Psst, Cardinals: Women Love Baseball, Too


Cardinals fans celebrate opening day in 2014. Or maybe they're just there for the jewelry? - PHOTO BY JON GITCHOFF
  • Cardinals fans celebrate opening day in 2014. Or maybe they're just there for the jewelry?
There are plenty of reasons a woman might conceivably enjoy a trip to Busch Stadium in 2017. After all, there are yummy things to eat and all that great fashion for sale on the concourses (Cardinals' shirts in red or white ... you pick). Oh, and now they even sell cocktails with rum and cranberry juice so you don't have to drink all that gross beer (yuck).

And hey, ladies! There's a bonus on May 17. For that game, you can even score some nifty jewelry! Now you can really get excited about accompanying your boyfriend to a baseball game!

Or at least that's what the Cardinals' marketing team seemed to suggest this morning, with an early-morning tweet today promoting its "replica 1967 World Series championship mystery ring."

"You love baseball, she loves jewelry," the club tweeted through its official account, @cardinals. "On May 17th, it's a win-win."

The same message was also posted on the team's official Facebook page.

Condemnation came fast and furious, in both mediums.


"I love baseball, not impressed by jewelry," one woman wrote on Facebook. "Don't insult female baseball fans.

Added another, "Hi St. Louis Cardinals. While I love you, as a female fan, I resent being reduced to the idea that I would need some sort of a flashy 'bribe' to attend a sporting event. Things like this perpetuate the idea that women are incapable of having sports knowledge or even participating in sports, both on the field, in the media, and behind the scenes. (And, for what it's worth, the "jewelry" you're referring to here is a replica of something that male baseball players earn and wear, and something that I'd imagine many people, male and female, would love the opportunity to wear)."

Inevitably, there are now some dudes on the team's Facebook thread arguing that anyone complaining about the messaging is a "snowflake" — reason enough, as far as we're concerned, to suggest the campaign was a bad idea. (Cue that one RFT reader suggesting "liberalism is a mental disease" in 3, 2, 1 ....)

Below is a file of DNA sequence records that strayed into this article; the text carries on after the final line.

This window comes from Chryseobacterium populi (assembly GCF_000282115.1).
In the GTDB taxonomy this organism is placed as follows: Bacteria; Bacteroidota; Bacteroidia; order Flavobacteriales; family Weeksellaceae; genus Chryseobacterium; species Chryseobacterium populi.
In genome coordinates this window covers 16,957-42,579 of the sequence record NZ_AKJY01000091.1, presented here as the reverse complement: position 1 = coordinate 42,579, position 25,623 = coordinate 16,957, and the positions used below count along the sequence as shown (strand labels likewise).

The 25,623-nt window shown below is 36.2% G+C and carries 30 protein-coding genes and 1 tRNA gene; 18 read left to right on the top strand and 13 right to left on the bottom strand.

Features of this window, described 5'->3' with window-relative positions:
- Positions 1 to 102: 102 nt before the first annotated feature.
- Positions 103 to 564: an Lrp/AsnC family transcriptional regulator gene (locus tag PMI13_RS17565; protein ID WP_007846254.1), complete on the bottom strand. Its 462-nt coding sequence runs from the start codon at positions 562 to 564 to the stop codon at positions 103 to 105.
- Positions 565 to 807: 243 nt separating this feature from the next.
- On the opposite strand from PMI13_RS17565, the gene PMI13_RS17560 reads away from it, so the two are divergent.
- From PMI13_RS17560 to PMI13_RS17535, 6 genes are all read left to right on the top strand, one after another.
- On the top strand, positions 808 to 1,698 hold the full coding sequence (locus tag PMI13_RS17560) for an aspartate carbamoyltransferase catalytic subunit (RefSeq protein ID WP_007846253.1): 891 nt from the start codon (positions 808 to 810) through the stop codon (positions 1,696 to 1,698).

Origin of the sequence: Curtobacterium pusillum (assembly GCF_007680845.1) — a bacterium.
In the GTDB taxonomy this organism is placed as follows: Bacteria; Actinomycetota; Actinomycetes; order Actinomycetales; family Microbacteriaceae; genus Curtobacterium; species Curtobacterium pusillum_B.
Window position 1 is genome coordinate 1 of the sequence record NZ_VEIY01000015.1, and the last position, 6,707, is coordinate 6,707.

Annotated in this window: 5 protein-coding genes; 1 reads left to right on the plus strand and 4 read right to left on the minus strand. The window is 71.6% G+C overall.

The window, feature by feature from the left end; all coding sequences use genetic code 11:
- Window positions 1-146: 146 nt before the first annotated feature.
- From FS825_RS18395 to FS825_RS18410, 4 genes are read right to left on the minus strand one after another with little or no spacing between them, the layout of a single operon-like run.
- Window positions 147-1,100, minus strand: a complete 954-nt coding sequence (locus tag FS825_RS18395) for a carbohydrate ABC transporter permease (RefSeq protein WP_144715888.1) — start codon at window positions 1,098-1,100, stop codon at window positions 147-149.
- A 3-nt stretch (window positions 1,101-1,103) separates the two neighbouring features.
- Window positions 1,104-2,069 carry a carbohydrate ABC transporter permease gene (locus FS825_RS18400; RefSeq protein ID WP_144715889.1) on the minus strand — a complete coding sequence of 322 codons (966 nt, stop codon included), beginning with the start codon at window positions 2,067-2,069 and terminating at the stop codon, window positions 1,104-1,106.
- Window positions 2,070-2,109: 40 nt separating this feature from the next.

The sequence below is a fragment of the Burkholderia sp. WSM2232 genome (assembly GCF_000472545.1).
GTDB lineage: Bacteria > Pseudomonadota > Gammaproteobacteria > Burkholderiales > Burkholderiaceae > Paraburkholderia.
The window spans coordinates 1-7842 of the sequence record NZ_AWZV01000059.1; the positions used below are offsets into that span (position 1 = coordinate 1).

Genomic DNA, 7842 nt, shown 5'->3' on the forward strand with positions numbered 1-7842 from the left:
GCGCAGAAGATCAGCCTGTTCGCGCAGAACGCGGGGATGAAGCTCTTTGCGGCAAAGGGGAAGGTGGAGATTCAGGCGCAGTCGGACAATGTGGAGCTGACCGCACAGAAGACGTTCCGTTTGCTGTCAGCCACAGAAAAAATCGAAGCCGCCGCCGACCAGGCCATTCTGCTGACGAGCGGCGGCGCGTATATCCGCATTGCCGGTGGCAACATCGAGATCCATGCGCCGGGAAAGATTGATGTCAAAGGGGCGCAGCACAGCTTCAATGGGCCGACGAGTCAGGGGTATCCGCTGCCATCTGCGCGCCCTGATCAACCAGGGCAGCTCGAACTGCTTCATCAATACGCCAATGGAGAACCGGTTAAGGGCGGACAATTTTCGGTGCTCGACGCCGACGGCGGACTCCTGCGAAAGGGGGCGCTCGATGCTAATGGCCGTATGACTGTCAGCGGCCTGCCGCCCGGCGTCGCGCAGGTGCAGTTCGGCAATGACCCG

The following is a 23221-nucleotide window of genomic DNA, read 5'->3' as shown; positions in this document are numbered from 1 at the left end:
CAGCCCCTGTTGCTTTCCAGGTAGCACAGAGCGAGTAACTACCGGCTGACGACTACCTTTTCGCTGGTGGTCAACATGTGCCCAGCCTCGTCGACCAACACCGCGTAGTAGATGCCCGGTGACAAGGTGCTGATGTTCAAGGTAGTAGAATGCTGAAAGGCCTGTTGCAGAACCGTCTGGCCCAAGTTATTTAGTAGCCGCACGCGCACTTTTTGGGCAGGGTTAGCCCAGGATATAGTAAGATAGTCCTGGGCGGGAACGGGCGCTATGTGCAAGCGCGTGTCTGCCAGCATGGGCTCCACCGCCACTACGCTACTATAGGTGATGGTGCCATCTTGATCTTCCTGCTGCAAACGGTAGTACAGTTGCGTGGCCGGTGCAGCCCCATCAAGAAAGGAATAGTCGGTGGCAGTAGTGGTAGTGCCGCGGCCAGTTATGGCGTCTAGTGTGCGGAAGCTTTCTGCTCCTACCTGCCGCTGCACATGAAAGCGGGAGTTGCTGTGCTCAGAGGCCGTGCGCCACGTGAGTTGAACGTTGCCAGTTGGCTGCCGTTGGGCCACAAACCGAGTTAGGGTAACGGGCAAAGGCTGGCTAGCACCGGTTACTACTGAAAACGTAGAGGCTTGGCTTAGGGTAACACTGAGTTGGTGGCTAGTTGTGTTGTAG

But really, beyond needlessly inflaming the culture wars, why insult half your fan base? Surely the Cardinals know that the team has hundreds of thousands of female fans who love baseball much more than they love jewelry. Go to any Cardinals game, any day of the week, and you'll find a huge contingency of true-believing, jersey-wearing women rooting just as loudly for the Redbirds as their male counterparts.

And beyond that: Seriously, what woman in her right mind who doesn't already love baseball would welcome a ring this clunky-looking? The only person who'd want a ring like this is someone who already lives and dies over Cardinals' baseball, someone who cares that the 1967 team clobbered the Red Sox and knows that Orlando Cepeda was, very briefly, not just the man but our man. Someone who, yes, loves baseball — and "she" loves it just as much as the "you" the promotion is aimed at.

But hey, don't take our word for it. We believe Twitter user @pixleyamelia speaks on behalf of many, many women with a very real warning:

So yeah, all you guys out there who just love baseball and can't wait to buy tickets on May 17 so as to obtain this "mystery ring" for your jewelry-loving sweetie: Might want to think twice about this one, OK?

Update at 10 a.m.: Inevitably, the tweet has been deleted. We've updated this post with a screengrab.

We welcome tips and feedback. Email the author at [email protected]

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